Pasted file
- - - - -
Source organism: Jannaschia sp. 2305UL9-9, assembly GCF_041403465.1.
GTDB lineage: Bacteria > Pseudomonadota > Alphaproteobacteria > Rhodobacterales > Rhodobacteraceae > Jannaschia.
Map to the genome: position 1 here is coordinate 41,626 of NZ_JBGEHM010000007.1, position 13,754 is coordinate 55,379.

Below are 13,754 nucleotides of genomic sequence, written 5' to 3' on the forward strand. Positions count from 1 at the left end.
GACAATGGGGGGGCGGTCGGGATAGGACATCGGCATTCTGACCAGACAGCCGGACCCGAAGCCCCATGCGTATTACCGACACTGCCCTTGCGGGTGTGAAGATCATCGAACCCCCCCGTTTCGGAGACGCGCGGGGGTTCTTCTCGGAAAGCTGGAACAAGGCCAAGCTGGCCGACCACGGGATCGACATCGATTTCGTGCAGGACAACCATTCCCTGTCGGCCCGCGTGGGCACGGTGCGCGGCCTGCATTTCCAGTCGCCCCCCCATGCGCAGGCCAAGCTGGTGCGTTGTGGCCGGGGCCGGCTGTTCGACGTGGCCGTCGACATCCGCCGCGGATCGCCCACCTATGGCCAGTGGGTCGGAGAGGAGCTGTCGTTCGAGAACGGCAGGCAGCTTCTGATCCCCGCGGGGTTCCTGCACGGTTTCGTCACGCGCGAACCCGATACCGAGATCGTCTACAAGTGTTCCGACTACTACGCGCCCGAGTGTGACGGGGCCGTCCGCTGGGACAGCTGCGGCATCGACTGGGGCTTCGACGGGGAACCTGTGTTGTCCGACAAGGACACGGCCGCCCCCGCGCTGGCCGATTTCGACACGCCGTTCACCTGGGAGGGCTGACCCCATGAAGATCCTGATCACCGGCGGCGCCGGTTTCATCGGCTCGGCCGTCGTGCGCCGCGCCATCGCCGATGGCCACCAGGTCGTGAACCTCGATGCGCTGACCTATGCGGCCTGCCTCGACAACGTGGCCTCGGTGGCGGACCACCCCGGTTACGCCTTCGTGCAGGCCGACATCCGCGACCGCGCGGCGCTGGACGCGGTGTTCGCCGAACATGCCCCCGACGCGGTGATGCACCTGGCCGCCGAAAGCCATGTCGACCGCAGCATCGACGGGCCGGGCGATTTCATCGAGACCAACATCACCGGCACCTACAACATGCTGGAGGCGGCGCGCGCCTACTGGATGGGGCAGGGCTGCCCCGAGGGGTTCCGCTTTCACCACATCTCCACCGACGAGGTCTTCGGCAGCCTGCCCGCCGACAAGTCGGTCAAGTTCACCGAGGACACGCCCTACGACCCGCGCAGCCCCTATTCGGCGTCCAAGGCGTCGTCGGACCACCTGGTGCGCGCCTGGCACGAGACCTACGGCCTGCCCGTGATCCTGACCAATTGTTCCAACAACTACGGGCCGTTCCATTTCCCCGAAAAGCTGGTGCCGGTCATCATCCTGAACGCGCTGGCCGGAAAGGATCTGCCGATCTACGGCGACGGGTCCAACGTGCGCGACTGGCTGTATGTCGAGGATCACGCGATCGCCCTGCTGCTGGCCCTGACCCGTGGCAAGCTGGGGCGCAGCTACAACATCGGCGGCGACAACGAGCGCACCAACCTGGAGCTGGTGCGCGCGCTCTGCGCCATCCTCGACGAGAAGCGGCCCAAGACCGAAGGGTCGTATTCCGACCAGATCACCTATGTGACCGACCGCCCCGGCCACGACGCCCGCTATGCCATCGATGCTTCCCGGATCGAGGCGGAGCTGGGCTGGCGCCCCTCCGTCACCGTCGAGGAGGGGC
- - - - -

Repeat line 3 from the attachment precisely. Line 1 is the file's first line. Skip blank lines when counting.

Map to the genome: position 1 here is coordinate 41,626 of NZ_JBGEHM010000007.1, position 13,754 is coordinate 55,379.